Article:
The American Society of Civil Engineers recognized oil as an element of “infrastructure” in California in its 2016 Infrastructure Report Card. That report card clearly documents the fact that there are no easy answers to our complex energy and transportation challenges for the future.
Fossil fuel permeates every aspect of our daily lives. It has driven an exponential increase in human numbers and civilizations from the horse-and-buggy days. It enables us to easily get to work, school and medical facilities as well as the freedom to travel for family and recreational purposes. It supports the quality of life Californians take for granted. We need more – not less – fossil fuels to develop economies and basic infrastructures for the people of developing and third world countries.
This has been lost on the part of many lawmakers and regulators who have come under intense pressure from the powerful anti-oil lobby to eliminate fossil fuel production and use at the local and state level in California, primarily to reduce greenhouse gas emissions associated with climate change. Wind and solar are only able to provide intermittent electricity to the grid, but cannot provide the oil or the oil by-products that are the basis of every component of modern civilizations’ industries and infrastructures. This is an overly simplistic approach to addressing the complex international challenge of forestalling global warming.
The fact is, oil is the only energy source that is technically able to power about 95 percent of our state’s 32 million vehicles with transportation fuel demands of 40 million gallons per day. It’s just common sense to produce as much of that crude oil and manufacture the transportation fuels as much as possible in California for its 38 million citizens who live on an “energy island” for several reasons: First, our state has the nation’s strictest environmental laws, generating far lower greenhouse gas emissions than those associated with producing and transporting oil from countries with weaker rules. Second, it would provide California consumers with the energy security necessary to protect us from disruptive and costly supply interruptions. Third, it would be good for our economy, providing jobs and revenues right here in California instead of in other states and countries.
Despite this reality, regulators continue to recklessly forge ahead with schemes to force an immediate move away from reliable fossil fuels in favor of alternatives and renewables. With both in-state crude oil production and shipments from Alaska on the decline, shipments from foreign countries, already at 52 percent of California’s needs, will be increasing. An alternative to reduce dependency on foreign crude is approval of crude transport by rail from the Midwest or Canada to meet the demands on the California energy island.
One scenario under consideration by the Air Resources Board would mandate that the number of electric, plug-in hybrid and fuel-cell vehicles increase from the current 300,000 to 5 million and 40 percent of new car sales by 2030, regardless of cost or feasibility.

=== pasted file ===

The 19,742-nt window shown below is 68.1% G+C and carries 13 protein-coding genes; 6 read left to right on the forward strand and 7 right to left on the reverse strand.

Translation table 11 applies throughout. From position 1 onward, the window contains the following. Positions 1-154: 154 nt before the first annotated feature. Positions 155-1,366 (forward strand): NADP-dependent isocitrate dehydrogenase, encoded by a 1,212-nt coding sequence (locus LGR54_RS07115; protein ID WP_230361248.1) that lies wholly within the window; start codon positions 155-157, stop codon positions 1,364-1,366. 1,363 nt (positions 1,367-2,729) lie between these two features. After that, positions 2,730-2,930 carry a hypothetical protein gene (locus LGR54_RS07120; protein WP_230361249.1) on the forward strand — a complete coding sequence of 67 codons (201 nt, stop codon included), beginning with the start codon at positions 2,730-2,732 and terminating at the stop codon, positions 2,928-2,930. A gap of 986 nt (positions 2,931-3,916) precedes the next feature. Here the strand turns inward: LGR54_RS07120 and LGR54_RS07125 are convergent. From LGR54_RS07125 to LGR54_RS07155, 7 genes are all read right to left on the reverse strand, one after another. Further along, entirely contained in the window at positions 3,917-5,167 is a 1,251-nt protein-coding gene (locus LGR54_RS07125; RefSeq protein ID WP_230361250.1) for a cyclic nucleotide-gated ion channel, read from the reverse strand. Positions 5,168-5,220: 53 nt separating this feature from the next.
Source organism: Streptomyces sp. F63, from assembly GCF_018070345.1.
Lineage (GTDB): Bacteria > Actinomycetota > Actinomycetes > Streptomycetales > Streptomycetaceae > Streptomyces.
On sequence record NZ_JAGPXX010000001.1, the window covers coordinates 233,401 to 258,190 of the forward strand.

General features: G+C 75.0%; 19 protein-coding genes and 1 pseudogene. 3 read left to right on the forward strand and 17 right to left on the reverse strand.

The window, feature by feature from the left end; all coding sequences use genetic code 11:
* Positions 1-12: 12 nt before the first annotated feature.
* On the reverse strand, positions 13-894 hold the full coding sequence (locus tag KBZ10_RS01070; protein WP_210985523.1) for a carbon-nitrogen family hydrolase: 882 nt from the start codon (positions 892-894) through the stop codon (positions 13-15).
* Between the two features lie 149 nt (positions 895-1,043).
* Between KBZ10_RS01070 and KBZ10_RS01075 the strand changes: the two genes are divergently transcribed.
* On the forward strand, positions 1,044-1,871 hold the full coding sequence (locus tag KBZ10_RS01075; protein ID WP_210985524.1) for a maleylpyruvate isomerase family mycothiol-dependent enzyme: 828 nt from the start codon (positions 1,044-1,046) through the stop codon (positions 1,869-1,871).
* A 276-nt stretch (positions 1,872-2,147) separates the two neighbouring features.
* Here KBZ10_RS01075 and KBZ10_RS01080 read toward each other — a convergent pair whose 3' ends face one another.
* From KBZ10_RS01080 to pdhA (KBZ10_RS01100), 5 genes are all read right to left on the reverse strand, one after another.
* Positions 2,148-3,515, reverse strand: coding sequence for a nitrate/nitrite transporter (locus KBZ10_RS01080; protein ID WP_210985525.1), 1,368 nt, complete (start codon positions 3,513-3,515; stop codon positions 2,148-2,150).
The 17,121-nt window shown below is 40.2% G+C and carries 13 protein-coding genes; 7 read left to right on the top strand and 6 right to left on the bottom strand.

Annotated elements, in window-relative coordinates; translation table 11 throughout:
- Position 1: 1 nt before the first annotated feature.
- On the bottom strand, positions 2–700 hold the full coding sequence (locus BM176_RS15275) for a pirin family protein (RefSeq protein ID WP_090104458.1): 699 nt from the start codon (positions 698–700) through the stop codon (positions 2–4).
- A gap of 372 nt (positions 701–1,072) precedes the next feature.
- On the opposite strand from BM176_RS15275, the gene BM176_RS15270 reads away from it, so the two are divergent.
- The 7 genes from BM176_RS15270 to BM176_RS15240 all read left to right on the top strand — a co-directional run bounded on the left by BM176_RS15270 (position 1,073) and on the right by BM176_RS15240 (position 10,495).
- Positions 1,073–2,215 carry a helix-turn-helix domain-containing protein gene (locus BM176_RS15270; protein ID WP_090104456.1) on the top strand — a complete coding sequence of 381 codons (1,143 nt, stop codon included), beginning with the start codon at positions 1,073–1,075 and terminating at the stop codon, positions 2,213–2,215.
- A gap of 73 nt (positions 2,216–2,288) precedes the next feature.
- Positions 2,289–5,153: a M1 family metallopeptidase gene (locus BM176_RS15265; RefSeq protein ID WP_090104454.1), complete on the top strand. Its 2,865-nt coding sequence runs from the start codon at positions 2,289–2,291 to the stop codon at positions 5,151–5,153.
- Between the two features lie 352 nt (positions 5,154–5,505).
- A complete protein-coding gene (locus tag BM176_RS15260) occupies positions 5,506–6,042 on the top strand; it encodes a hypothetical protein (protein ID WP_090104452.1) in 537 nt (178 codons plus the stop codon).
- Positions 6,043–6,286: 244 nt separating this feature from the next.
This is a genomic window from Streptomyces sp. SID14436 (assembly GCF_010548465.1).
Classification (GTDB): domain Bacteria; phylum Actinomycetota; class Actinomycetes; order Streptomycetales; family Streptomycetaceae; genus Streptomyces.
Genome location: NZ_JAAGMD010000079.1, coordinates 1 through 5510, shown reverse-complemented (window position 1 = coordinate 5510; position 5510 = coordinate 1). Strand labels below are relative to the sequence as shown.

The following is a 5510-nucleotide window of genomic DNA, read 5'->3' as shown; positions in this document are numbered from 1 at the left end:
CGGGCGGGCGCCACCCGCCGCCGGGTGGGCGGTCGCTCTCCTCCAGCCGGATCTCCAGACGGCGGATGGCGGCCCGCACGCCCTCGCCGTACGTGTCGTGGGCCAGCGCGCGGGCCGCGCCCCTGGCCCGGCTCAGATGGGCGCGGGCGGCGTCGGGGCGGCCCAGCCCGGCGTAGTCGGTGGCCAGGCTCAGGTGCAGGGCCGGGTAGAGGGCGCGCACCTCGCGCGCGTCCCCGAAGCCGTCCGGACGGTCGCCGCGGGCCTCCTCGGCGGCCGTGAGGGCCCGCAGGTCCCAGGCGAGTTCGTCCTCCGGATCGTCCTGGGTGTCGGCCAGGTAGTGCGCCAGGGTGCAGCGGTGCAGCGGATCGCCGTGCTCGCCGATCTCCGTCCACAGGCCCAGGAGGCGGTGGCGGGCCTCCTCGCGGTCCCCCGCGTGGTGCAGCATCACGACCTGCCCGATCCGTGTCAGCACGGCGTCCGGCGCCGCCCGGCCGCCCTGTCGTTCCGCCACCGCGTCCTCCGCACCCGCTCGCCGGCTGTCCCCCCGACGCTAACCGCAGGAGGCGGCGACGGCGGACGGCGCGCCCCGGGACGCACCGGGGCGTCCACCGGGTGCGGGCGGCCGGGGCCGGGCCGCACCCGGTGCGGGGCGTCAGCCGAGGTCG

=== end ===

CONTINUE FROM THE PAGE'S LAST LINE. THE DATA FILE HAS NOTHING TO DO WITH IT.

There are local efforts underway as well. For example, here in the Valley area, two of three planned phases to expand access to the San Fernando Road bike path have been completed, and the third is underway. But is it intellectually honest to think that Valley commuters will be able to use a roughly three-mile bike path to get to jobs throughout the more than 4,000 square miles of Los Angeles County alone?
A recent traffic study concluded that six of the most congested stretches of highway in the United States are in the Los Angeles area. The101 Freeway in the Valley earned the dubious distinction as the worst highway in the country, where during rush hour it can take 91 minutes to travel 26 miles at an average speed of 17 miles an hour.
So how do we reconcile the desire to fight global warming with the real-life transportation needs of Valley motorists and our counterparts throughout the state? First, some perspective may be helpful: according to the California Energy Commission, our state contributes a miniscule 1 percent of total worldwide greenhouse gas emissions. It’s been a decade since the passage of the flagship climate change policy AB 32, yet, the state has not been transparent with the results of its emission crusade, and remains on a go-it-alone path to micromanage the California emissions that generates billions of dollars for the government at the expense of businesses and the financially challenged. So no matter how much inconvenience and cost we impose on drivers, we are likely to see a return that is purely symbolic, not substantive.
And no matter how many electric cars we put on the road, they will still be stuck in the same maddening traffic jams that increasingly enrage users of more conventional vehicles.
Let’s hope that future generations will be up to the challenge facing humanity to mitigate climate change responsibly and cost-effectively. Meanwhile, as the society of civil engineers report card suggests, California might do well to focus more attention and resources on improving transportation infrastructure to make commuting easier and cleaner for the folks in the Valley and elsewhere.